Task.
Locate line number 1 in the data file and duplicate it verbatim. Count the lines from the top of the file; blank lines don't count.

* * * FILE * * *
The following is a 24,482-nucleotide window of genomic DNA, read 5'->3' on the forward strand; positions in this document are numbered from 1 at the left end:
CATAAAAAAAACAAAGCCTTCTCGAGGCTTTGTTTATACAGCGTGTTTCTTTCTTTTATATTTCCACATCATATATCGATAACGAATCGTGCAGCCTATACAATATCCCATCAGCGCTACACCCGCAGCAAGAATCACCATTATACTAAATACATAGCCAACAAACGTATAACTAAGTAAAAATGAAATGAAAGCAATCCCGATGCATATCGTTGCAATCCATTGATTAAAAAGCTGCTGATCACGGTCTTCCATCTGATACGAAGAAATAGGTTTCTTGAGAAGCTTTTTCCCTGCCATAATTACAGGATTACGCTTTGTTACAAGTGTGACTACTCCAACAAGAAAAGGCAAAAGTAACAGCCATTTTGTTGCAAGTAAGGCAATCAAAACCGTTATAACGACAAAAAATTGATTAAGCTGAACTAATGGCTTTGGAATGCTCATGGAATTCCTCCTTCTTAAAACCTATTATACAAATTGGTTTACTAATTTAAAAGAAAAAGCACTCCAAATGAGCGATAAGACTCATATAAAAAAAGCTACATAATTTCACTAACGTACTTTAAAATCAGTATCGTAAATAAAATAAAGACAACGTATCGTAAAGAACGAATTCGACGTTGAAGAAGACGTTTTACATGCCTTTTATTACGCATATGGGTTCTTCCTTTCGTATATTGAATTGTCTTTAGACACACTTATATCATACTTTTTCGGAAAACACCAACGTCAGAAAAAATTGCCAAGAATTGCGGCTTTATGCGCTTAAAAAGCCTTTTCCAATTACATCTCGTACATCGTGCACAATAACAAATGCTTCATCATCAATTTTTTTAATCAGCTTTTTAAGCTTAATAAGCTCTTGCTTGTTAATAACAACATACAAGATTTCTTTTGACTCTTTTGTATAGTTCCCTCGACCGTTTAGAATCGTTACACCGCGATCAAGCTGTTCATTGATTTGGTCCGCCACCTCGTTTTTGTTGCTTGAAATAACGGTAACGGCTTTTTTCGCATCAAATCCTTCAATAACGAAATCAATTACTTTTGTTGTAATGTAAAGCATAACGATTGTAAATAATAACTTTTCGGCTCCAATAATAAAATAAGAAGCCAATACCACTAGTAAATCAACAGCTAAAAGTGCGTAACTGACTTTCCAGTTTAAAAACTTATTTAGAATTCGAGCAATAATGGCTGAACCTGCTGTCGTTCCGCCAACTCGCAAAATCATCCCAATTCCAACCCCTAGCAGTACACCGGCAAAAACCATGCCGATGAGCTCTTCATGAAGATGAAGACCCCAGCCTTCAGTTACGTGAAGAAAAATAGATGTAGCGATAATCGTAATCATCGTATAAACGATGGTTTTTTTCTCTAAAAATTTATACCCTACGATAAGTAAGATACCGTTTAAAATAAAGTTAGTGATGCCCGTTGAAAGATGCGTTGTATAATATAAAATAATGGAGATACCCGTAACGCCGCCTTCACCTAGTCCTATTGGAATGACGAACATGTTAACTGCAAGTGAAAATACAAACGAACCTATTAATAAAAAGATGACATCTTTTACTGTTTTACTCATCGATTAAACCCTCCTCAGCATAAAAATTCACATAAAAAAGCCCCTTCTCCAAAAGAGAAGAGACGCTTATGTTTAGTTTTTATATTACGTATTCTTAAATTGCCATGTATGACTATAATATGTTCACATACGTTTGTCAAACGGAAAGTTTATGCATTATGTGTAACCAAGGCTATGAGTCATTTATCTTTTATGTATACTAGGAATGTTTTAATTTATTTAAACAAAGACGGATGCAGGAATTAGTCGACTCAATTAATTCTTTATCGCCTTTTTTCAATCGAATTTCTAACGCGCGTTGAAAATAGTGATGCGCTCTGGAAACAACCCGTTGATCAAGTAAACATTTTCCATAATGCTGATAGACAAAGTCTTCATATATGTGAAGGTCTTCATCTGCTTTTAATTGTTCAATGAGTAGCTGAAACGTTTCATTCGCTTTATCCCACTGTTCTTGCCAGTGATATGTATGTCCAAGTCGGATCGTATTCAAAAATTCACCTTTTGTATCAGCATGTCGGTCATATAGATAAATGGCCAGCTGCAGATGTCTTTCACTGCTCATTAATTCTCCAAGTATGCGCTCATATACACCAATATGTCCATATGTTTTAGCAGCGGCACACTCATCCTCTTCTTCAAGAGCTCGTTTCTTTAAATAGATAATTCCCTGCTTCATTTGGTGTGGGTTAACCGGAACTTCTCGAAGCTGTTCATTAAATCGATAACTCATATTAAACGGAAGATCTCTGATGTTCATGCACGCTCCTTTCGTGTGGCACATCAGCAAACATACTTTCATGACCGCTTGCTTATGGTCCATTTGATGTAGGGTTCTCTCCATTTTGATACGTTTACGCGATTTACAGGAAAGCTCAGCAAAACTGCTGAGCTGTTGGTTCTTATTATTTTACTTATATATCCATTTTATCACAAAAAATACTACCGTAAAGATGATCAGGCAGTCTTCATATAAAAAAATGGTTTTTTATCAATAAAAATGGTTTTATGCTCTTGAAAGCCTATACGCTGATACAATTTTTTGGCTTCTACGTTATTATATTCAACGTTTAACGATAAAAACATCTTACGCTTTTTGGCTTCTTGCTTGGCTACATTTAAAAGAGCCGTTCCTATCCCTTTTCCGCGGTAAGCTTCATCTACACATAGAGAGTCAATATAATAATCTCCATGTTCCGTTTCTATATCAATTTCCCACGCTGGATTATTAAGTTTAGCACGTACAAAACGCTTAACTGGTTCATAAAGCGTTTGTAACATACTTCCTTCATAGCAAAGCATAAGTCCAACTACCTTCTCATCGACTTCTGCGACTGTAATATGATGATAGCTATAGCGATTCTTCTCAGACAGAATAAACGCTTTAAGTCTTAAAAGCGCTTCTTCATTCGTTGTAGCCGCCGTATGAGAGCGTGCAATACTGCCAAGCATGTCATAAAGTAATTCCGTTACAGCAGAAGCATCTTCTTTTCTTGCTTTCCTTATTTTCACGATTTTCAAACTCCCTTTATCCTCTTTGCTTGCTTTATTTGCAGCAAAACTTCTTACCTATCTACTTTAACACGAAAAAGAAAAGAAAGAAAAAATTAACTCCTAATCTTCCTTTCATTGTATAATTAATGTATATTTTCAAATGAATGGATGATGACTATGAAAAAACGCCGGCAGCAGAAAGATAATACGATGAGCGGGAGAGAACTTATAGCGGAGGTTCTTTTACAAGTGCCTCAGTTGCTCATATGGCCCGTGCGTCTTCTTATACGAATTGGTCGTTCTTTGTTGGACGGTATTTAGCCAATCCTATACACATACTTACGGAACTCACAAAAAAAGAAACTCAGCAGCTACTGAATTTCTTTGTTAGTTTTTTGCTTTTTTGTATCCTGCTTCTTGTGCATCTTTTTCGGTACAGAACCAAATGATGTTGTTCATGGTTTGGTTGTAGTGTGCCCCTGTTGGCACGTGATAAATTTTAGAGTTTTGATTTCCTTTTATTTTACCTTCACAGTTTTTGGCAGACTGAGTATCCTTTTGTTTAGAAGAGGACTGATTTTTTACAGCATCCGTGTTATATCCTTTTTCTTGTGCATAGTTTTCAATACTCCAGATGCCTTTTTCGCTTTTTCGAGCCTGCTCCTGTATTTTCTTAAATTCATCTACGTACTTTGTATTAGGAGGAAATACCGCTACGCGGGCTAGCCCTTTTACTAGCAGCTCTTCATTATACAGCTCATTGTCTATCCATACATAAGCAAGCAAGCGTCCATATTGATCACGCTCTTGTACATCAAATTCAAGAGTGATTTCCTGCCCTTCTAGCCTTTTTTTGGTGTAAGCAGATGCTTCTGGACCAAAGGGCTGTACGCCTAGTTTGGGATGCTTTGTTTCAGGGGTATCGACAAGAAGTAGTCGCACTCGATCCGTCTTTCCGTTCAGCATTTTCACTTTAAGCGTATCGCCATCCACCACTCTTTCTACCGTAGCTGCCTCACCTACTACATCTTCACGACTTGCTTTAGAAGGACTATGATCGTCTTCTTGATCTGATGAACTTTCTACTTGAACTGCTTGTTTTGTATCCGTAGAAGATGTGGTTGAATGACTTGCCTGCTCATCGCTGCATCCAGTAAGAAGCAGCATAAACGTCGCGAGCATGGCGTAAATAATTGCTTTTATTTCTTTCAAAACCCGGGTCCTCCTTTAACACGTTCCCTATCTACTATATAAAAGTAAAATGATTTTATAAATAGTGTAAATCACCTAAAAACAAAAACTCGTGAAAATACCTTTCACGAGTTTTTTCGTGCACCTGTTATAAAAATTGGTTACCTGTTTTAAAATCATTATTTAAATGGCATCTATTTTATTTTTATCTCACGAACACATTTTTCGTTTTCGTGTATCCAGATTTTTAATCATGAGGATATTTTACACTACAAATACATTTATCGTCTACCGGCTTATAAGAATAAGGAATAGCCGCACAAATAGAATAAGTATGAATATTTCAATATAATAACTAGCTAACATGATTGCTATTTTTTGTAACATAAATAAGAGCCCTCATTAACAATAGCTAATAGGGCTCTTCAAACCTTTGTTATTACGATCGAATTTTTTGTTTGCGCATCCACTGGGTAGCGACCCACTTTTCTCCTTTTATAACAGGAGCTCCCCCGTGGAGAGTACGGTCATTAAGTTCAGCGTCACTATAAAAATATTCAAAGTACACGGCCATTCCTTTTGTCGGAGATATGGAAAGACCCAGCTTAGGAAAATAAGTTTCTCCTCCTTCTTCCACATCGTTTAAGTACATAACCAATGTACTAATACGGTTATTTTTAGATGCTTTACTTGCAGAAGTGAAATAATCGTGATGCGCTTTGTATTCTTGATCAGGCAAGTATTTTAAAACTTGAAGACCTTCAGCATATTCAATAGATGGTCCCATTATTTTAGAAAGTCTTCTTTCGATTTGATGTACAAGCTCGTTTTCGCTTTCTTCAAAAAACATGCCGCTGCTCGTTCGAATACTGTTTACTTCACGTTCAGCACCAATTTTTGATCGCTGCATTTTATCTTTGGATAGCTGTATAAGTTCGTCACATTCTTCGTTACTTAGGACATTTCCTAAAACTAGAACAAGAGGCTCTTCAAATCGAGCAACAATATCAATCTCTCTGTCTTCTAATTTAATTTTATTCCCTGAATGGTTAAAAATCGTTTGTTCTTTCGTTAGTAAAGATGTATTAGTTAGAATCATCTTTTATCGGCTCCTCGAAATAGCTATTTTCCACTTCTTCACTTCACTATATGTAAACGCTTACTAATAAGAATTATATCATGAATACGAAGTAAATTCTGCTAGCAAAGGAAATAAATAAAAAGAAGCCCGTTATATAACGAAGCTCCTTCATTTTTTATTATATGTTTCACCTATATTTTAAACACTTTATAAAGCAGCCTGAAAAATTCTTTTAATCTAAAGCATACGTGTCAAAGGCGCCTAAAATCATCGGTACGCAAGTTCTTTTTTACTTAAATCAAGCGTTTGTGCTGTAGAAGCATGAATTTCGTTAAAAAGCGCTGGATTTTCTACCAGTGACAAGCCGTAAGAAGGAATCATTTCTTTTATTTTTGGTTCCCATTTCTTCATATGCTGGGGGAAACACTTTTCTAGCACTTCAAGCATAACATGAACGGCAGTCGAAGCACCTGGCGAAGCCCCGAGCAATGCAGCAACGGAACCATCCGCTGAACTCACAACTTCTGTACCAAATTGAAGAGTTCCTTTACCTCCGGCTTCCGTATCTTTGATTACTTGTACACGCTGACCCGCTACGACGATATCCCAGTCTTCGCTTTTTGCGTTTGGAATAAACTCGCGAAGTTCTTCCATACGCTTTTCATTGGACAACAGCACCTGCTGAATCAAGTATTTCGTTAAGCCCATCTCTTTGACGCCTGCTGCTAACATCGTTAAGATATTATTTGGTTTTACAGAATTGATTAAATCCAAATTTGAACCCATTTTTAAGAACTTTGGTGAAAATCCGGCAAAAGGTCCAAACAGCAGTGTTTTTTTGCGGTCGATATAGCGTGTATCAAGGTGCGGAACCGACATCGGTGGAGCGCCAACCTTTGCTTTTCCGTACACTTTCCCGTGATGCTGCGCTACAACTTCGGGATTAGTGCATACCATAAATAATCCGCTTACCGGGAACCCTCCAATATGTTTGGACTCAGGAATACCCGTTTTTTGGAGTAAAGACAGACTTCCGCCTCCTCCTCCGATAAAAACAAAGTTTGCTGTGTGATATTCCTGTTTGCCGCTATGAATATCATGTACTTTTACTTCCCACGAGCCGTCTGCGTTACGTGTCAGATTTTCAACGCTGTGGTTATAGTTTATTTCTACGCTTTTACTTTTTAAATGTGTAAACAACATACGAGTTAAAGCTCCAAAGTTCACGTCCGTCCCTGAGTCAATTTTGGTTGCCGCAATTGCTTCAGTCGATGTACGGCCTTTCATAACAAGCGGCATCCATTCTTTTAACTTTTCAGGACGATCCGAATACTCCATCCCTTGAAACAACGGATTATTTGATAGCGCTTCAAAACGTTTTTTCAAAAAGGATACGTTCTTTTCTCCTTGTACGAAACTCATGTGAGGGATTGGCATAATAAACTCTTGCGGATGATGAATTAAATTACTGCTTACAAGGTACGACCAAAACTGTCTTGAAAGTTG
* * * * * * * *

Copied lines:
The following is a 24,482-nucleotide window of genomic DNA, read 5'->3' on the forward strand; positions in this document are numbered from 1 at the left end: